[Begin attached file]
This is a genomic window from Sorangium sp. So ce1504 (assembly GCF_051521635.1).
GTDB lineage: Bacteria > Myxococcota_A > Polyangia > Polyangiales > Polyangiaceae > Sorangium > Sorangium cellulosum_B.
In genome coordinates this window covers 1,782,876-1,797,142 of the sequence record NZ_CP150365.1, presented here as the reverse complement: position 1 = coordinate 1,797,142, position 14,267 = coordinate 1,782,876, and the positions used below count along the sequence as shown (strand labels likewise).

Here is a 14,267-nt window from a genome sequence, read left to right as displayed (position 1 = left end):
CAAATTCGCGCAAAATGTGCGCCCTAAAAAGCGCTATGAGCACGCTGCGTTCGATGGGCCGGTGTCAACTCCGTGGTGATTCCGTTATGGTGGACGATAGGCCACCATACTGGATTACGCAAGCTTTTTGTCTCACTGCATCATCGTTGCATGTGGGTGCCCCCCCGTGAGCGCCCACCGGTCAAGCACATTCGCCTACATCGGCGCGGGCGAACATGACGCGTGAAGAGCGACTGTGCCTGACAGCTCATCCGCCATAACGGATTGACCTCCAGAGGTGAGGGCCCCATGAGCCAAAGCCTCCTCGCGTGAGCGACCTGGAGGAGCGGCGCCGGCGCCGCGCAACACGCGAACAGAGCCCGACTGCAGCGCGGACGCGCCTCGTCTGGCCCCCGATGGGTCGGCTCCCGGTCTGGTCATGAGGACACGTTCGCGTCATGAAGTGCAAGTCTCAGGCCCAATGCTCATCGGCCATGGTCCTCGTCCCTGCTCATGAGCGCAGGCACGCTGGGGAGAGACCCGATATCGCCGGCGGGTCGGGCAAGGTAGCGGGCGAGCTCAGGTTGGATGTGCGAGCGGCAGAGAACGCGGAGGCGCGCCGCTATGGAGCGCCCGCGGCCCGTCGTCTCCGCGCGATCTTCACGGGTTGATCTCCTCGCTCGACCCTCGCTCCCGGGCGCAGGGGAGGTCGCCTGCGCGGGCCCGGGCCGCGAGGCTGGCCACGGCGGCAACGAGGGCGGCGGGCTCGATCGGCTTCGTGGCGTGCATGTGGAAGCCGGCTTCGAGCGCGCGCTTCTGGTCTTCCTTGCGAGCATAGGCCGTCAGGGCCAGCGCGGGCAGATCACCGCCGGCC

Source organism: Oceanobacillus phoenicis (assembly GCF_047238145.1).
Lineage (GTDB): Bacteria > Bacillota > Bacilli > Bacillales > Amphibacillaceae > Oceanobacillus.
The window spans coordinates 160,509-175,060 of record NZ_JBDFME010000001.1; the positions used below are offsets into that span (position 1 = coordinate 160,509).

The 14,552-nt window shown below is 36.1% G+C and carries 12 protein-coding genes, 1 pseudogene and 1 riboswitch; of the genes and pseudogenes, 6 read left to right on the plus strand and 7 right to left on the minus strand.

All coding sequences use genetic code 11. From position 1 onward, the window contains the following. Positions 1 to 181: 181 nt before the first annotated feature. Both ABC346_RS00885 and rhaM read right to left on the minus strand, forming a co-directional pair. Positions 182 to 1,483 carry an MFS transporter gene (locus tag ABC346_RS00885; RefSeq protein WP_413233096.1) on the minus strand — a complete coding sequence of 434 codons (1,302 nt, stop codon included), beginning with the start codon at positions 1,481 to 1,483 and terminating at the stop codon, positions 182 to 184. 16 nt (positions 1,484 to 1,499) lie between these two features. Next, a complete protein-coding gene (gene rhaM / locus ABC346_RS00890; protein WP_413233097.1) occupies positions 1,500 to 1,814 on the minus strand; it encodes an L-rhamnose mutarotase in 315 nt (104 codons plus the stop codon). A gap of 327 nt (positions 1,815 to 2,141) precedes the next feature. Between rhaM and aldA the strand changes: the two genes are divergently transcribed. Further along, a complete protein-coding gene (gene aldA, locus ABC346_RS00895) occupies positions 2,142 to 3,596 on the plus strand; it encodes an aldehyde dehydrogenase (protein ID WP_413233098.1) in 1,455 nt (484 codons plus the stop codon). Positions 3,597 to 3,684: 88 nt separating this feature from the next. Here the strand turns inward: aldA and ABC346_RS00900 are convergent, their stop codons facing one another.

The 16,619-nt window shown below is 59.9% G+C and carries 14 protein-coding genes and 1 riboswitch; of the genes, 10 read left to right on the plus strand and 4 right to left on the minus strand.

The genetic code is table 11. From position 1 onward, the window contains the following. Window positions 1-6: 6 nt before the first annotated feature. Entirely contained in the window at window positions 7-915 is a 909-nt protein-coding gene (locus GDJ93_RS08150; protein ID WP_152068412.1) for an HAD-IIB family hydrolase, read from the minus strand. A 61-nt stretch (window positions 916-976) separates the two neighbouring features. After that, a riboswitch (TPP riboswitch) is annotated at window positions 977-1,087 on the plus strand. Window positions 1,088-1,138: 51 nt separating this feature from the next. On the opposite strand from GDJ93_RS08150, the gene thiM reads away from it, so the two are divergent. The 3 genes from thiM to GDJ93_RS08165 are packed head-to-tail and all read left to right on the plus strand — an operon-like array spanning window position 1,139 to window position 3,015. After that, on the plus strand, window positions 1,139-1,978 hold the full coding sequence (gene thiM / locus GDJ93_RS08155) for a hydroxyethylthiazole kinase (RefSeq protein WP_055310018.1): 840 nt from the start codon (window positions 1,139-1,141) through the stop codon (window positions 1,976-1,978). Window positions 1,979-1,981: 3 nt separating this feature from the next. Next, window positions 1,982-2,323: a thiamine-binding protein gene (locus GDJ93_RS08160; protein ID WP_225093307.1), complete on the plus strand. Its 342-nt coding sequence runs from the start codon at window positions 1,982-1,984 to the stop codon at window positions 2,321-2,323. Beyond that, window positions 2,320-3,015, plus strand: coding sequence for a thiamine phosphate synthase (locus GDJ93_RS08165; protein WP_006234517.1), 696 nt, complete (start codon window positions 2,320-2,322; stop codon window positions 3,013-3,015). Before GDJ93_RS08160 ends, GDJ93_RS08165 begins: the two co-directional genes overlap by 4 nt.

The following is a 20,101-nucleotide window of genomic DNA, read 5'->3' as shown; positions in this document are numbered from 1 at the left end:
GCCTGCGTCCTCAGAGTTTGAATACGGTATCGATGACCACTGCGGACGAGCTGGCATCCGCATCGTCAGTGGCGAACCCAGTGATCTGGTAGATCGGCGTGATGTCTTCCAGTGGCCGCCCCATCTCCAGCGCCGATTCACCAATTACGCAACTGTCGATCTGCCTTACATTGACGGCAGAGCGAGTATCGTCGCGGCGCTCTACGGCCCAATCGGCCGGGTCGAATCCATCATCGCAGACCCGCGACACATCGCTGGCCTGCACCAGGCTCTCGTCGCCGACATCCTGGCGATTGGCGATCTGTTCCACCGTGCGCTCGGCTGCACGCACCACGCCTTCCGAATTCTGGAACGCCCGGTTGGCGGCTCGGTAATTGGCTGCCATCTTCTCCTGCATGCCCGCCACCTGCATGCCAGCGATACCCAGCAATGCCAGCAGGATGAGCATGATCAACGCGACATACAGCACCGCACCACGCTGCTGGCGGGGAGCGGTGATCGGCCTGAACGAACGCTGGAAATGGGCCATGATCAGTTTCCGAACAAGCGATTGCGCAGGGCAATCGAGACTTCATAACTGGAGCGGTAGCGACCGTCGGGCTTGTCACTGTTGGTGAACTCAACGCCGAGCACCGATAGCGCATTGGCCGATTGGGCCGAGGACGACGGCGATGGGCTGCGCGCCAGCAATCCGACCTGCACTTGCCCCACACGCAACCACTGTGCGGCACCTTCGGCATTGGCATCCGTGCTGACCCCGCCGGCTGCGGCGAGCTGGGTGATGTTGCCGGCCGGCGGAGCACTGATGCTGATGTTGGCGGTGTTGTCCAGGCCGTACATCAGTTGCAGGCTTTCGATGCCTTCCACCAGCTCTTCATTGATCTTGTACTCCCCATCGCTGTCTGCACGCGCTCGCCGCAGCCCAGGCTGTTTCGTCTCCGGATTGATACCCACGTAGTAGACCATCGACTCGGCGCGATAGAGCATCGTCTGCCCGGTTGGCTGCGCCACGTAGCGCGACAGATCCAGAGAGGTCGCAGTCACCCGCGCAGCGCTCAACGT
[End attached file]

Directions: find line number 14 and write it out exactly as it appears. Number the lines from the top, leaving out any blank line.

GCCTGCGTCCTCAGAGTTTGAATACGGTATCGATGACCACTGCGGACGAGCTGGCATCCGCATCGTCAGTGGCGAACCCAGTGATCTGGTAGATCGGCGTGATGTCTTCCAGTGGCCGCCCCATCTCCAGCGCCGATTCACCAATTACGCAACTGTCGATCTGCCTTACATTGACGGCAGAGCGAGTATCGTCGCGGCGCTCTACGGCCCAATCGGCCGGGTCGAATCCATCATCGCAGACCCGCGACACATCGCTGGCCTGCACCAGGCTCTCGTCGCCGACATCCTGGCGATTGGCGATCTGTTCCACCGTGCGCTCGGCTGCACGCACCACGCCTTCCGAATTCTGGAACGCCCGGTTGGCGGCTCGGTAATTGGCTGCCATCTTCTCCTGCATGCCCGCCACCTGCATGCCAGCGATACCCAGCAATGCCAGCAGGATGAGCATGATCAACGCGACATACAGCACCGCACCACGCTGCTGGCGGGGAGCGGTGATCGGCCTGAACGAACGCTGGAAATGGGCCATGATCAGTTTCCGAACAAGCGATTGCGCAGGGCAATCGAGACTTCATAACTGGAGCGGTAGCGACCGTCGGGCTTGTCACTGTTGGTGAACTCAACGCCGAGCACCGATAGCGCATTGGCCGATTGGGCCGAGGACGACGGCGATGGGCTGCGCGCCAGCAATCCGACCTGCACTTGCCCCACACGCAACCACTGTGCGGCACCTTCGGCATTGGCATCCGTGCTGACCCCGCCGGCTGCGGCGAGCTGGGTGATGTTGCCGGCCGGCGGAGCACTGATGCTGATGTTGGCGGTGTTGTCCAGGCCGTACATCAGTTGCAGGCTTTCGATGCCTTCCACCAGCTCTTCATTGATCTTGTACTCCCCATCGCTGTCTGCACGCGCTCGCCGCAGCCCAGGCTGTTTCGTCTCCGGATTGATACCCACGTAGTAGACCATCGACTCGGCGCGATAGAGCATCGTCTGCCCGGTTGGCTGCGCCACGTAGCGCGACAGATCCAGAGAGGTCGCAGTCACCCGCGCAGCGCTCAACGT